Looking back through world history, Italian names appear over and over for their inventions, having made some major contributions to the world.
The name of America (in honour of Florentine explorer Amerigo Vespucci after whom fellow Italian Christopher Columbus named America).
Few would let us forget Ferrari and the classic Vespa scooter either.
On the scientific side of things, there is the jacuzzi, the piano, wireless telegraph, the thermometer (thanks, Galileo) and many – really, many more – things we use every day.
(Did you know Leonardo Da Vinci invented ball bearings, wheel locks, parachutes and the bobbin – among thousands of other things of course?)
The Ferragamo fashion label is known for having invented the platform shoe, just one name in an illustrious list of some of fashion’s biggest names who hail from Italy – Gucci, Prada, Valentino, Armani, Versace, Dolce & Gabbana to name but a few.
In the kitchen, Italian inventions include spaghetti, pizza, tiramisu, gelato and a feast of dishes that have been enjoyed around the world for centuries thanks to Italian chef.
Yet despite these major world contributions, Italians have never forgotten the simple pleasures, the old-fashioned traditions that continue to stay fixed in modern society.
One exemplification of this is seen in one simple, daily tradition. Lunch.
At around 1pm, schools close, shops shut, office workers leave their desk and almost all return to their home (or at least to a nearby restaurant or café) to congregate with people they know, their family, their friends, to dine and chat over traditional dishes they have grown up with.
Over 1 to 2 hours (and more on Sundays!), Italians will slowly lunch on a pasta dish and/or a main meal, occasionally splurging out on a sweet or a piece of fruit, and concluding the meal with a bitter espresso coffee. Wine is often served with lunch, often a simple family-produced drop that may even be watered down to make it lighter to the taste and on the head!
It is over the lunch table that the family spends valuable time together, enjoying simple and well-prepared seasonal foods, unwinding for a brief period in the middle of the day.
In winter, slow-cooked sauces and stews are expertly prepared, whilst in summer the dishes are much lighter and may require little to no cooking.
There are some simple summer recipes that are so simple to make, anybody could do it.
An example is ‘Prosciutto e Melone’. Take freshly sliced melon (rock melon/cantaloupe) and serve it with shaved slices of prosciutto (Parma) ham for the simplest of summer meals, either as a fresh starter or easy main meal.
‘Insalata Caprese’ involves simply slicing fresh mozzarella cheese (preferably Buffalo for the best results) and slices of tomato (home grown of course!) and serving with freshly picked basil leaves, a drizzle of extra virgin olive oil and a dash of salt and pepper.
Any leftovers (as if that ever happens!) can be diced and tossed through perfectly cooked pasta for a simple no-fuss pasta recipe for dinner, and you can even add in a dash of finely crushed chilies to crank up the heat a little!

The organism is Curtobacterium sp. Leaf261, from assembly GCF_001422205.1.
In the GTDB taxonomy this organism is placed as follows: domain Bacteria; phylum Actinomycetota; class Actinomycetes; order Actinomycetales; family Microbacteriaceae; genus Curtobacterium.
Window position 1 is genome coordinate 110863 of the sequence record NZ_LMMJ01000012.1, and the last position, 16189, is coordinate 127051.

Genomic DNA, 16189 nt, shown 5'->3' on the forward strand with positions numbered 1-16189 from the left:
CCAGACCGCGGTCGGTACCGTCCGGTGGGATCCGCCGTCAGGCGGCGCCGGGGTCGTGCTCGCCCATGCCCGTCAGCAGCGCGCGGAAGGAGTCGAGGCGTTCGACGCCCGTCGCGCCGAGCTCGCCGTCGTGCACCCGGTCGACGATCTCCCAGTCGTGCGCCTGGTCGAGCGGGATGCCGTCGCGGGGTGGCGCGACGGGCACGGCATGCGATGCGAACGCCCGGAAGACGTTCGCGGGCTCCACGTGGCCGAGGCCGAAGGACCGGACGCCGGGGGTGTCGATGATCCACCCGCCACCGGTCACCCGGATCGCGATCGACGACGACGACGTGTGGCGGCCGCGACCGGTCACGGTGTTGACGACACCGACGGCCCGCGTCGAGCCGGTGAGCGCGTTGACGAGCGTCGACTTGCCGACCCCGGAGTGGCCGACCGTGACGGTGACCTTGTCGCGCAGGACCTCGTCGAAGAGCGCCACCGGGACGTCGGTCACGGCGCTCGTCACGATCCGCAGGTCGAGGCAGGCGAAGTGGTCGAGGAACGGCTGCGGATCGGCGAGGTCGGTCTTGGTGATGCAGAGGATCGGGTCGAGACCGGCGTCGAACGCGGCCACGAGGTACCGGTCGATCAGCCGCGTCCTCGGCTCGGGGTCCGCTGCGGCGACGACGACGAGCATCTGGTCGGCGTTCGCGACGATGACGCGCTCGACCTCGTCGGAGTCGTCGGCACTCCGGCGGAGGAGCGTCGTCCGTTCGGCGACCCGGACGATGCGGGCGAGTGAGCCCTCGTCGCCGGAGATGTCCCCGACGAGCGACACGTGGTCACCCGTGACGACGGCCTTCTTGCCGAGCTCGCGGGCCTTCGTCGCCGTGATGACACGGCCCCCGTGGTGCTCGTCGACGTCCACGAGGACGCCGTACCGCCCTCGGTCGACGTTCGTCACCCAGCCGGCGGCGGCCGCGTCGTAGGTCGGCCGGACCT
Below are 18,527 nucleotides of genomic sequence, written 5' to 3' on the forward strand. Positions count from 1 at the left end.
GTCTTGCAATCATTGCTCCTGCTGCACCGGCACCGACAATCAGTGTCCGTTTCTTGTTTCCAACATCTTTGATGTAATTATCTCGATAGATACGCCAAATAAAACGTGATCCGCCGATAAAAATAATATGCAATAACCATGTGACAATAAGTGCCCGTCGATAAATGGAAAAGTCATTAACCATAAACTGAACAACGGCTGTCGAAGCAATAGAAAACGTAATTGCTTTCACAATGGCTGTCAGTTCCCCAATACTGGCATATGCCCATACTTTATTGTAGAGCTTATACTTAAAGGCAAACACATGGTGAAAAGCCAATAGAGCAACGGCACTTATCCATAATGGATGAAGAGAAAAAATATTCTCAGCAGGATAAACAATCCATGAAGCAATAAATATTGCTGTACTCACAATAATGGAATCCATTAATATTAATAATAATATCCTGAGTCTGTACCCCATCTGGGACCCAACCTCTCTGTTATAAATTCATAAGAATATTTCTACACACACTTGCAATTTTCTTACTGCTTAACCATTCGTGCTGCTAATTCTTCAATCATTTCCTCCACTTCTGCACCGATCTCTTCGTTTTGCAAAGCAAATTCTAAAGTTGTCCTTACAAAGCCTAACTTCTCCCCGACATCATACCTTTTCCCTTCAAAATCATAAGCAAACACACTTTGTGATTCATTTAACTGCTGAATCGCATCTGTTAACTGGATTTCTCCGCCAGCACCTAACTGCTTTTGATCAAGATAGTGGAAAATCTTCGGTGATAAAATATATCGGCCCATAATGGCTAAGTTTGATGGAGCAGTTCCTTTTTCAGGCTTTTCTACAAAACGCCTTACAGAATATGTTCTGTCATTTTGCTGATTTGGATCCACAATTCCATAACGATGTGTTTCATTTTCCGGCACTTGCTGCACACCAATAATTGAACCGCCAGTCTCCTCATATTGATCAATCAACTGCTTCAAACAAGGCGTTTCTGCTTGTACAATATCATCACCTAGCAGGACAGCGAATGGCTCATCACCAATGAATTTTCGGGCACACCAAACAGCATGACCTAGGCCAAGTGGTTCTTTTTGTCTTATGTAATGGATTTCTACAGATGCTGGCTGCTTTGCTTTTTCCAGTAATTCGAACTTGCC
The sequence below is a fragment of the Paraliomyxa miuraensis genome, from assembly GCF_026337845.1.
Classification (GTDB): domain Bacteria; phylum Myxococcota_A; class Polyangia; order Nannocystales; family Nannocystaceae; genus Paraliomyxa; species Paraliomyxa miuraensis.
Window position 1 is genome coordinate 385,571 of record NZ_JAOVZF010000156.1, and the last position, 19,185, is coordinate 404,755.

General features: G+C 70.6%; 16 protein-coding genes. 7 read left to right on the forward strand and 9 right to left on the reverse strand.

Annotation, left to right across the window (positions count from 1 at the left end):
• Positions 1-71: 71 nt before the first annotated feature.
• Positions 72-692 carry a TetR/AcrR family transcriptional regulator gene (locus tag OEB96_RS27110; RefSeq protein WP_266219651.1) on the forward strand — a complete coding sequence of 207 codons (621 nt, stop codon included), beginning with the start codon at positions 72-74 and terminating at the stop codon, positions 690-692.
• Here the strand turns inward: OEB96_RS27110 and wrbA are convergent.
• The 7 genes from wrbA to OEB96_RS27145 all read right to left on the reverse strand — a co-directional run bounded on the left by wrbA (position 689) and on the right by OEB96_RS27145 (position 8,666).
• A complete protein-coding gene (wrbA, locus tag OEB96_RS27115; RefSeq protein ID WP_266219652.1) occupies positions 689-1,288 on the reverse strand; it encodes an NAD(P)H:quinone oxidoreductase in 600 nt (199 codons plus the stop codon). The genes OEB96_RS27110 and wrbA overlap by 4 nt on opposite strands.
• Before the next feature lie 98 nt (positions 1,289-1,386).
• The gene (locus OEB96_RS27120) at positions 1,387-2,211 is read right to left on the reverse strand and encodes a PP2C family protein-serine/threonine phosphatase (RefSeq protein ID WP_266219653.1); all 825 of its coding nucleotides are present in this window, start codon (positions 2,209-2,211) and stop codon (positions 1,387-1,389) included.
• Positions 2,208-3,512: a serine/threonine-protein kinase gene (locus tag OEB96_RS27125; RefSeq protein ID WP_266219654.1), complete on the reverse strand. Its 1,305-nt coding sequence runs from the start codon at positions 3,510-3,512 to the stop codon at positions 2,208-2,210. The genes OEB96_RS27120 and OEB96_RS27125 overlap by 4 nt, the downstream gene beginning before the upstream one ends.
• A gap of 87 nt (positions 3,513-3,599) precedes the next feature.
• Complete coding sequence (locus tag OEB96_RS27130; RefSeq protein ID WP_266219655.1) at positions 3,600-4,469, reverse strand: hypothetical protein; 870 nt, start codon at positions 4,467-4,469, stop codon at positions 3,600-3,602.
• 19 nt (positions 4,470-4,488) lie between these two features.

Dessert is cool gelato, panna cotta or tiramisu, chopped strawberries with lemon juice and sugar, or simply whole fresh fruit – and it is always delicious!
To learn about the traditional Italian ingredients and learn to make delicious, typical dishes before indulging in a delicious meal made by you, we have hands-on cooking classes in Florence.
If you are looking for some other great things to do in Tuscany to enjoy local cuisine, explore the Tuscan countryside in a small group, taste Tuscan wine and the like, we have a great range of small-group Tuscany tours.
Visit a Tuscan villa on the Taste of Tuscany at the Villa wine tour. Explore the historic wine estate before undertaking a wine tasting. Tread through the terrain, enjoying spectacular views of the Tuscan countryside up-close and personal.
Stroll through the Tuscan countryside, join us for a Perfect Morning in Tuscany small-group walking tour. Leaving from Florence’s city centre and heading to the surrounding countryside, this small-group walking tour includes, well, walking in Tuscany, as well as lunch with wine at a stunning Renaissance Villa Estate, accompanied by an expert tour guide.
If you would like to immerse yourself in the Tuscan countryside and be part of the scenery that has inspired so many great artworks, we have a small-group Best of Tuscany tour visiting Siena, San Gimignano and Monteriggioni, and stopping for lunch and wine tasting at an award-winning wine estate. See the highlights of Tuscany in one spectacular day tour from Florence – Best of Tuscany small-group tour.
Whilst our small-group Rome and Venice tours are on summer break in August, we can offer a private guide to accompanying you. We have a great range of fantastic private tours that cater to your every desire. From Florence (and Tuscany) to Rome, Venice to the Cinque Terre and beyond, we are at your beck and call.
To explore other areas of Italy, can check out our Artviva Walking Tours website to read more about the tours we have to offer in Florence, Rome, Venice, Cinque Terre, Umbria, Naples, Pompeii and more.